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Improvements in thoracic surgery outcomes: a multi-institutional collaboration study

  • Yasushi Iwasaki1,
  • Junichi Shimada2Email author,
  • Daishiro Kato2,
  • Motohiro Nishimura3,
  • Kazuhiro Ito4,
  • Kunihiko Terauchi5,
  • Masanori Shimomura6 and
  • Hiroaki Tsunezuka2
Journal of Cardiothoracic Surgery201510:30

https://doi.org/10.1186/s13019-015-0228-7

Received: 3 November 2014

Accepted: 21 February 2015

Published: 6 March 2015

Abstract

Background

Treatment protocols (including those for thoracic surgery) tend to be customized for individual hospitals. Procedural standardization is required to improve surgical tasks and patient outcomes. This study aimed to evaluate the effects of an initiative to standardize surgical tasks for efficient and safe performance.

Methods

Hospitals associated with the Division of Chest Surgery of the Kyoto Prefectural University of Medicine held joint meetings involving their thoracic surgeons and operating room nurses between February 2011 and November 2012 to standardize surgical tasks. Operation times and blood loss were compared before and after standardization.

Results

The implementation rate of standardized surgical tasks was 97%. The pre-operative (from entry to the operating room until commencement of surgery) and post-operative (from conclusion of surgery until departure from the operating room) times were significantly decreased after the standardization. When compared according to operative group (all thoracic surgery, lung lobectomy, and partial lung resection), operation times were shorter for all three groups; in addition, the amount of blood loss was lower in all three groups after standardization. A post-standardization survey showed improved morale among the meeting participants.

Conclusions

Interdisciplinary standardization of surgical tasks across institutions improved thoracic surgery tasks and surgical outcomes.

Keywords

Thoracic surgery Standardization Operating room nursing Organizational efficiency Safety management

Background

In Japan, lung cancer has been rising in incidence, increasing from 97,000 in 2008 to an estimated 124,000 in 2020; this has been accompanied by increased morbidity [1]. Coupled with an anticipated increase in metastatic lung tumors, this may result in an increasing number of surgeries to treat these conditions [2]. According to the 2011 Annual Report by the Japanese Association for Thoracic Surgery, of the 69,223 chest surgeries performed in 2011, 49% (33,878) were for lung cancer, and surgery for metastatic lung tumors accounted for 10.4% (7,210) [1]. Moreover, because adequate control of primary lesions is now possible, it is anticipated that the number of people undergoing surgery for metastatic lung tumors will continue to rise, rendering thoracic surgery of even greater importance; indeed, thoracoscopic surgery now accounts for a high proportion of operations and is increasing annually [1]. Therefore, surgery is becoming more complex, especially given the remarkable advances in surgical devices such as endoscopic staplers and energy devices [3]. Even though endoscopic surgery is considered minimally invasive, safety concerns [4] regarding blood loss and other problems assume greater importance over the longer time required compared with open surgery. Thus, a high level of knowledge and skills are now required not only of thoracic surgeons but also operating room nurses.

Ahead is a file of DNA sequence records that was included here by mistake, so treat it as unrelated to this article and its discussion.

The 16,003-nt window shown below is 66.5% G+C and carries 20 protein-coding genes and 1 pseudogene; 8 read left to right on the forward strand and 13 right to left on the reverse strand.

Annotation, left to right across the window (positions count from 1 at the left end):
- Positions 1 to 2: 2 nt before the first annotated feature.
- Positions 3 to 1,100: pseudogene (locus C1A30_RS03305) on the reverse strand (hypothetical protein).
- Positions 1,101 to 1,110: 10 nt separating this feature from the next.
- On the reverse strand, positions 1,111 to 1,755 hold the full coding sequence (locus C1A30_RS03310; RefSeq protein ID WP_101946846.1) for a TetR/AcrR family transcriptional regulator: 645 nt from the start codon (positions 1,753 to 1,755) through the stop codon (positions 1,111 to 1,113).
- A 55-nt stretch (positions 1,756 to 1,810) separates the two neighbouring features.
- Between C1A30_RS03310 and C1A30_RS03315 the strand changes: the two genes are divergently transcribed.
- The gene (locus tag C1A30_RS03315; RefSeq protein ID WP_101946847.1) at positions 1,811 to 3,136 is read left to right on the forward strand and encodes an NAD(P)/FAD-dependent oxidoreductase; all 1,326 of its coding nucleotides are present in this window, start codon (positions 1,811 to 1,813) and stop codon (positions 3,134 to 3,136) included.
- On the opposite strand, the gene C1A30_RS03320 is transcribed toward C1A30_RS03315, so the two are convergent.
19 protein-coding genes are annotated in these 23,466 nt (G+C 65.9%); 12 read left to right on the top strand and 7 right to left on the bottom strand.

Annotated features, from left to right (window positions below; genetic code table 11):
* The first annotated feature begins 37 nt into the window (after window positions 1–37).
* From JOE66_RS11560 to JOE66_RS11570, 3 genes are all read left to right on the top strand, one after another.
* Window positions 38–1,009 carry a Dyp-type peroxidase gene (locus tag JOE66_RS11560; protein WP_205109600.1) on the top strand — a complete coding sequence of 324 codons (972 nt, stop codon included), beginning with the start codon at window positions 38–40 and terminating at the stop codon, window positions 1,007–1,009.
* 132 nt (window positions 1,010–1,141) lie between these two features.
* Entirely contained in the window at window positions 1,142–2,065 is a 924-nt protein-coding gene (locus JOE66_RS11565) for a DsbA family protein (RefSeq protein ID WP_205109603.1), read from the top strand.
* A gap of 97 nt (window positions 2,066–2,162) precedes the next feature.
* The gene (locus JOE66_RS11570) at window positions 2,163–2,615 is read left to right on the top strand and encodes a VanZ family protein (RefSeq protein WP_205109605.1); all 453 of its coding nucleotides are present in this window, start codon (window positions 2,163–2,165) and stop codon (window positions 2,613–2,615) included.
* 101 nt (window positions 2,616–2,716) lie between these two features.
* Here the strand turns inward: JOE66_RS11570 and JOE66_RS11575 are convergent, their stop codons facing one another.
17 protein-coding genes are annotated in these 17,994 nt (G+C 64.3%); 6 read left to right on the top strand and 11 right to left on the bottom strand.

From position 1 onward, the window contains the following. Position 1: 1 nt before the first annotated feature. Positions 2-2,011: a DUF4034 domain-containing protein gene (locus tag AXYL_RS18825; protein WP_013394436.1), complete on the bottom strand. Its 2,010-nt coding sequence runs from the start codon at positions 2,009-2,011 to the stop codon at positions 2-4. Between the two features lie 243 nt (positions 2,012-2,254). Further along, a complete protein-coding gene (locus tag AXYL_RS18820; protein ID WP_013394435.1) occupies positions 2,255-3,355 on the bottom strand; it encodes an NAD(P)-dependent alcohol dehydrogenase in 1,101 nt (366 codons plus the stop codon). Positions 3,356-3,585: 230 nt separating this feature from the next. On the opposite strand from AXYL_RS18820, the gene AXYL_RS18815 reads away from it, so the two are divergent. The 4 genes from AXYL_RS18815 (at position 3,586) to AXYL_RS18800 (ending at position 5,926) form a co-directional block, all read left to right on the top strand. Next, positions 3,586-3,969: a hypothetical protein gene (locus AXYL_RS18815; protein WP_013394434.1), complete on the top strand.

The issue of nursing standards was raised in the FY 2006 revisions to medical treatment service fees, exposing a nationwide shortage of nurses [5]. As a result, the streamlining of all medical tasks is now an urgent issue. At the same time, all hospitals affiliated with universities have site-specific procedures for surgical tasks, following their respective traditions.

The International Organization for Standardization (ISO) and International Electrotechnical Commission (IEC) define “standardization” as an established activity with regard to actual or potential problems and provisions for common and repeated use, aimed at achieving an optimal degree of order in a given context. In particular, the activity consists of the processes of formulating, issuing, and implementing standards [6]. Although standardization has already facilitated considerable progress in industrial fields, its adoption in healthcare has been slow. We hypothesized that the standardization of surgical tasks and streamlining of the entire workflow would result in similar, high-quality medical treatment across different hospitals.